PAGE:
With this type of work, the digital manipulation is essential to my process. Photoshop’s ability to layer images and blend them together seamlessly is critical. Obviously I’m not compositing images together to imitate reality. In fact, quite the opposite. I am creating my own. In these images, I am taking what I see in my mind, my dreams, thoughts and feelings, and making an image that communicates that concept or vision. Here, a computer isn’t merely a shortcut for what is possible with a camera. Instead, it’s about exploring what’s possible in no other medium and taking advantage of the flexibility and options for creative exploration. The computer has been properly relegated to being one of many tools in the process. However, with the digital realm being so forgiving and offering so many options for exploration, it is here that discipline becomes part of the challenge. The paint is never dry, the exposure is never fixed, and the print is never final. All of it can be done differently at any point. Here, the art form is knowing when to stop. It’s about realizing when you’ve said what you set out to say.
I have several goals that I try to accomplish every year that I would also like to share today. They may not be new ideas for most of you but I will challenge you to make them a part of your creative being. They have helped me to improve my photography, my outlook on life and (I’d like to believe) myself as a person.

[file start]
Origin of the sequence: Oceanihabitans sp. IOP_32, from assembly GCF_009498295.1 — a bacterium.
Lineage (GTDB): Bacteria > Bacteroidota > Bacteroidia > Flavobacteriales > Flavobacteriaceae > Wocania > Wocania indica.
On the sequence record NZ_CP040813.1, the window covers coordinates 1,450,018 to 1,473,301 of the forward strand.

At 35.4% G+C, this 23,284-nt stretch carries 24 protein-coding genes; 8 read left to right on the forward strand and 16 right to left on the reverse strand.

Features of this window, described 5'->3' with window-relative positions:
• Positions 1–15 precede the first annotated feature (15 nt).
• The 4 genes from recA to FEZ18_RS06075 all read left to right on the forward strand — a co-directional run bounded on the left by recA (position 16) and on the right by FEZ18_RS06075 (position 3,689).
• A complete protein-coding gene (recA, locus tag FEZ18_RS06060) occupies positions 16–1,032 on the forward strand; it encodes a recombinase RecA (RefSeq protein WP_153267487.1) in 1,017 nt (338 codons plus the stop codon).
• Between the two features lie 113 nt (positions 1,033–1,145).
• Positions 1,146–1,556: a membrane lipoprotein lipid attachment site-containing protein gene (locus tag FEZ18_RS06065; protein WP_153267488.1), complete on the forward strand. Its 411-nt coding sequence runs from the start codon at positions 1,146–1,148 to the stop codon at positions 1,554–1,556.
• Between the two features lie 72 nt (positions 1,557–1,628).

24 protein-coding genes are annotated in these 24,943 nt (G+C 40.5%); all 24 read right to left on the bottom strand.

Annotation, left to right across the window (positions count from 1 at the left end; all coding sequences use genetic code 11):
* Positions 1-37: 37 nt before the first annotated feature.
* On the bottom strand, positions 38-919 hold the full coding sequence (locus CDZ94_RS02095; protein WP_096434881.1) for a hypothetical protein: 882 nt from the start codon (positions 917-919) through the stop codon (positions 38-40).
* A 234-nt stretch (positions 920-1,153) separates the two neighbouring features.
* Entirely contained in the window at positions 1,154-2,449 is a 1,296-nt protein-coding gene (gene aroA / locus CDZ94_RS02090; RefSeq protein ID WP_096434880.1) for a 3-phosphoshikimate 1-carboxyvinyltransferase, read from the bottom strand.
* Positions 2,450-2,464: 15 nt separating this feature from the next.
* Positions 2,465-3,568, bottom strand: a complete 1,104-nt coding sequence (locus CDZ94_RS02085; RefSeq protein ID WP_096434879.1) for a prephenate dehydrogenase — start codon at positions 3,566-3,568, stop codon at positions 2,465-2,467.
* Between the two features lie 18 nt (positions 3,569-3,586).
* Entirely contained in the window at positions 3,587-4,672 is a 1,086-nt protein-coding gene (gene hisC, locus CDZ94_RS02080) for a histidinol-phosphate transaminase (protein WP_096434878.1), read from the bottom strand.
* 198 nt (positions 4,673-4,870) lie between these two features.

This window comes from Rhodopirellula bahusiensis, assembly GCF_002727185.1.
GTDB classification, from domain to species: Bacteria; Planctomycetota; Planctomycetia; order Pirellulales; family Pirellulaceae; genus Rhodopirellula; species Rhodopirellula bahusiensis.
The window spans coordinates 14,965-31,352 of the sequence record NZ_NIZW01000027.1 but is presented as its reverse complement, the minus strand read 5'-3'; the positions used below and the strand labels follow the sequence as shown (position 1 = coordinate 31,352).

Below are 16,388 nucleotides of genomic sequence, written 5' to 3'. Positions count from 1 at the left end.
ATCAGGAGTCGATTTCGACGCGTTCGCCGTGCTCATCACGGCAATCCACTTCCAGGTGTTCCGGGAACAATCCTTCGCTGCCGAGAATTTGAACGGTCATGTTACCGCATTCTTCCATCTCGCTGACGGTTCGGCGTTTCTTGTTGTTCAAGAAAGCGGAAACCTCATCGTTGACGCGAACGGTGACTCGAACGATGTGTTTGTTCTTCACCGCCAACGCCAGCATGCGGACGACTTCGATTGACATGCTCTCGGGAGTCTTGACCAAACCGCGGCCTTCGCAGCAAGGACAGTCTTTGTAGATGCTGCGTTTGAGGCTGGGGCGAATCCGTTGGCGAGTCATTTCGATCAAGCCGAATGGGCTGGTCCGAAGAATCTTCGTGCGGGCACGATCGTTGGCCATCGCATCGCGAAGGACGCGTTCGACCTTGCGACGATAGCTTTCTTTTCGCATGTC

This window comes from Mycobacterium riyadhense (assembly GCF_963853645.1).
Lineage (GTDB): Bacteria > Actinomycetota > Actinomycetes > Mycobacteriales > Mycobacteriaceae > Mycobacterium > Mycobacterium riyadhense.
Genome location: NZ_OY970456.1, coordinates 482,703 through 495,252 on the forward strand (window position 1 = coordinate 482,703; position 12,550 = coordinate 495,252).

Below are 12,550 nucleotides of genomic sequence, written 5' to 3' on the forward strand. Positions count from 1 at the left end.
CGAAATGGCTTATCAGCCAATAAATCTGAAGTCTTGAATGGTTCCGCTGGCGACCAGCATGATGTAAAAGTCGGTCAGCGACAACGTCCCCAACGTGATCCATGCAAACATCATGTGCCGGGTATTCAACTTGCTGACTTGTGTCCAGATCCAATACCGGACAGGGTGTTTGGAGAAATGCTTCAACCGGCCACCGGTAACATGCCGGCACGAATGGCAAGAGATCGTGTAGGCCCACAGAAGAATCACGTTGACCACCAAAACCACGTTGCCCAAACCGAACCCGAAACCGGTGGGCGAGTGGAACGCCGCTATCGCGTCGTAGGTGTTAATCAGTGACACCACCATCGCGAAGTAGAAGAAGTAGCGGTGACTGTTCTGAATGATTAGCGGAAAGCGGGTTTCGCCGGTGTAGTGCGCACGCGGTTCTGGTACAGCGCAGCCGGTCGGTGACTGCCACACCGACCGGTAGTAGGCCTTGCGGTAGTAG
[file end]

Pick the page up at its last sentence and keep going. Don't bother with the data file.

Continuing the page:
1) Fix whatever you complain about the most.
Every year, this is the single most challenging task for me do. But I do it. I fix the most “broken” part of my life. I challenge you to do it too. First you have to identify what “it” is that you complain about the most. What do you spend the most amount of energy worrying about that is within your control to change? Make a list, and write them down. And don’t be concerned; the list is just for you so don’t be afraid to note whatever you’re thinking. Then, prioritize the list. Sleep on it. Finally, identify the one thing that you expend the most negative energy on and make it your goal to change.
You know that it will be difficult, but imagine how much more energy you would have if you didn’t have to worry about “it.” Think of the weight being lifted off of your shoulders (like taking off a soggy, musty wool coat). Consider how much more time you would have to spend thinking about the positive things in your life and how much more creative you could be without “it” bringing you down.
In the past, I have “fixed” a wide range of things that I complain about. One year it was my diet (eating healthy on the road is always a challenge but I found that it really can be done), last year I required myself to spend a predetermined number of hours in my studio working on my own personal projects (it is really helpful to make the goal quantitative so that you can easily measure your success).